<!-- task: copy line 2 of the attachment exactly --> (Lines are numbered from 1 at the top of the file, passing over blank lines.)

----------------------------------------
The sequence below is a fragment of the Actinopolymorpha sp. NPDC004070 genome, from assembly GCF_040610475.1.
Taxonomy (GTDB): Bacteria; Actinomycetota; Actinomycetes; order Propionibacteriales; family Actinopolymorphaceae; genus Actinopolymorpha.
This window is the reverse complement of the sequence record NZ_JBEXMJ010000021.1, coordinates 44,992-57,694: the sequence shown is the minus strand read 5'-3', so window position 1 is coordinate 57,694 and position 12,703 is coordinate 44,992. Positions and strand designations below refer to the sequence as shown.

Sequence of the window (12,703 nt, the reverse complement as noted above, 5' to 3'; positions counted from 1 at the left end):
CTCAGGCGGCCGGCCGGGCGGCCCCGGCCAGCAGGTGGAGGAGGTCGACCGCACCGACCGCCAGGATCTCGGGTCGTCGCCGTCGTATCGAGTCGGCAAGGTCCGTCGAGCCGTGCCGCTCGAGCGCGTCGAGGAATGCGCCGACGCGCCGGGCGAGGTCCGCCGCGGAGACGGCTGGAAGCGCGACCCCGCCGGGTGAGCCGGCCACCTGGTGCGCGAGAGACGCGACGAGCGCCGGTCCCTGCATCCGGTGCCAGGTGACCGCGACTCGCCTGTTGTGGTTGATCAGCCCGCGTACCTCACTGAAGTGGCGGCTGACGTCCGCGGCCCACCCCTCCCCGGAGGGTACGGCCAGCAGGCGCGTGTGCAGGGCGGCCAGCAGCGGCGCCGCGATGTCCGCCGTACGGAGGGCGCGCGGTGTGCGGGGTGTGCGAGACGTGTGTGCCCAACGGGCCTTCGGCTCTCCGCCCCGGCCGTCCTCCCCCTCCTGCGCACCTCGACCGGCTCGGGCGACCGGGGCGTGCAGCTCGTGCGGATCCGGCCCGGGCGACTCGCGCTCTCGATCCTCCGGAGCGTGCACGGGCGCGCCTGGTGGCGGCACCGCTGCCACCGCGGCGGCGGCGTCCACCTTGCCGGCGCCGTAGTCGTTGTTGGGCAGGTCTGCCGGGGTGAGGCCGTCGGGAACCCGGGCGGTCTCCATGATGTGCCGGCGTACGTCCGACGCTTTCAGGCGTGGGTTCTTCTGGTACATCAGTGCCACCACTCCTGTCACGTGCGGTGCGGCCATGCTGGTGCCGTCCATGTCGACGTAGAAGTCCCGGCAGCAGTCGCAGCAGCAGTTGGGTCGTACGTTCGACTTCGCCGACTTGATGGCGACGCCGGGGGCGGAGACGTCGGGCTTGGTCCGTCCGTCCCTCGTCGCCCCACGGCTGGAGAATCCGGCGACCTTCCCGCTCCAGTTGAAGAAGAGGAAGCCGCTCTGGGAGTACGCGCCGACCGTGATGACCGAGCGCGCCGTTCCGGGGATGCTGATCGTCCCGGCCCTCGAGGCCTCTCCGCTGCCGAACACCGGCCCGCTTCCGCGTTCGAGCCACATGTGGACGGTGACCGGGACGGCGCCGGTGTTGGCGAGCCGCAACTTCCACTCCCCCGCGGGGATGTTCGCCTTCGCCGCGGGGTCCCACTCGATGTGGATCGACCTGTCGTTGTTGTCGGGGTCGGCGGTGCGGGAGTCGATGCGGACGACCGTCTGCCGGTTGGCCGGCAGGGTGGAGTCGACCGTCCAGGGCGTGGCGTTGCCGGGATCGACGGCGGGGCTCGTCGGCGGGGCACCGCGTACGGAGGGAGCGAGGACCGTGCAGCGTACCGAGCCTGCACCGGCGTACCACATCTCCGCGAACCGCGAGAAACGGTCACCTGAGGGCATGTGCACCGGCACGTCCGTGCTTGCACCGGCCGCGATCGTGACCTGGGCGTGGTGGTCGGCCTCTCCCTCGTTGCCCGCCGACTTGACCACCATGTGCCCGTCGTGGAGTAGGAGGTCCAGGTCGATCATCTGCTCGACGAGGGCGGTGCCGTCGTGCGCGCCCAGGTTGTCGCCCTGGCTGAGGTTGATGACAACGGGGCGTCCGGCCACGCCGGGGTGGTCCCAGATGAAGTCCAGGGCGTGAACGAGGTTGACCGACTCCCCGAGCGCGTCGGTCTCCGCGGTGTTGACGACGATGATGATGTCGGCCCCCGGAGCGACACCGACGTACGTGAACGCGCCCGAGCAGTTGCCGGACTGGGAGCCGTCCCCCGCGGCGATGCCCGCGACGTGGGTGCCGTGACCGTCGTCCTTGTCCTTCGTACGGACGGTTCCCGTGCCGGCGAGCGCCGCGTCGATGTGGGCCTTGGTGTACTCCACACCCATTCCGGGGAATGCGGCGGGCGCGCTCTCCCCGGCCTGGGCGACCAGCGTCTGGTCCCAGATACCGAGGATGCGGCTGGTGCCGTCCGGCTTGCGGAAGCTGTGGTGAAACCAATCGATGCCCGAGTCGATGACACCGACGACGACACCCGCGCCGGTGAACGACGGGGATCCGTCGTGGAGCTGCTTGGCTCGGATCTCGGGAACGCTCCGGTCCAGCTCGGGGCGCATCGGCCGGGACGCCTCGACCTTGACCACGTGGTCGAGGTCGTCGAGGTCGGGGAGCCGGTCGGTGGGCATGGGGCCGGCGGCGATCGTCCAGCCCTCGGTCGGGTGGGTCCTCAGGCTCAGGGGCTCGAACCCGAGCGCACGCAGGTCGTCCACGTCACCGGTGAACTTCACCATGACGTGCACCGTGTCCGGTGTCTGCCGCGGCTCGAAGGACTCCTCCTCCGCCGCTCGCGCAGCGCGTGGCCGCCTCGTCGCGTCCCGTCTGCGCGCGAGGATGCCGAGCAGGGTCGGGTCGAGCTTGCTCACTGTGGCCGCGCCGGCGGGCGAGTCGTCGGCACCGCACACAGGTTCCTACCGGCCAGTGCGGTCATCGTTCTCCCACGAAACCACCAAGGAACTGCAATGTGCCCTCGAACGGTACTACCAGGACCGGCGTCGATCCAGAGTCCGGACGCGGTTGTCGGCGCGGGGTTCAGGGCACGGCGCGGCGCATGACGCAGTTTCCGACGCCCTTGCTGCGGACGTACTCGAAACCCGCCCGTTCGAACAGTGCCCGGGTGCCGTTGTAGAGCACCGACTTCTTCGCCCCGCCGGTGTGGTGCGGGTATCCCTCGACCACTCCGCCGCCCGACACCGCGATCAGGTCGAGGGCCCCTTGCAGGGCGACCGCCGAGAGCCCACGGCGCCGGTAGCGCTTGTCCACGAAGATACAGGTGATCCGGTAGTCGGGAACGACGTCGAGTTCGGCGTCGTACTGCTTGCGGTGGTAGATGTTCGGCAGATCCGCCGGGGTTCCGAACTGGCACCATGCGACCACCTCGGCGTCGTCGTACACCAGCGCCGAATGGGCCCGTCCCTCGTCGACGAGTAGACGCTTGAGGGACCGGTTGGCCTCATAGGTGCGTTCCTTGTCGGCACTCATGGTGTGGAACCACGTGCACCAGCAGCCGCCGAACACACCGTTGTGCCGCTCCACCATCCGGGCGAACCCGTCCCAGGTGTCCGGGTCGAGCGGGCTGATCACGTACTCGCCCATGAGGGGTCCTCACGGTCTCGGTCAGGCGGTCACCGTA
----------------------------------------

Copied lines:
Taxonomy (GTDB): Bacteria; Actinomycetota; Actinomycetes; order Propionibacteriales; family Actinopolymorphaceae; genus Actinopolymorpha.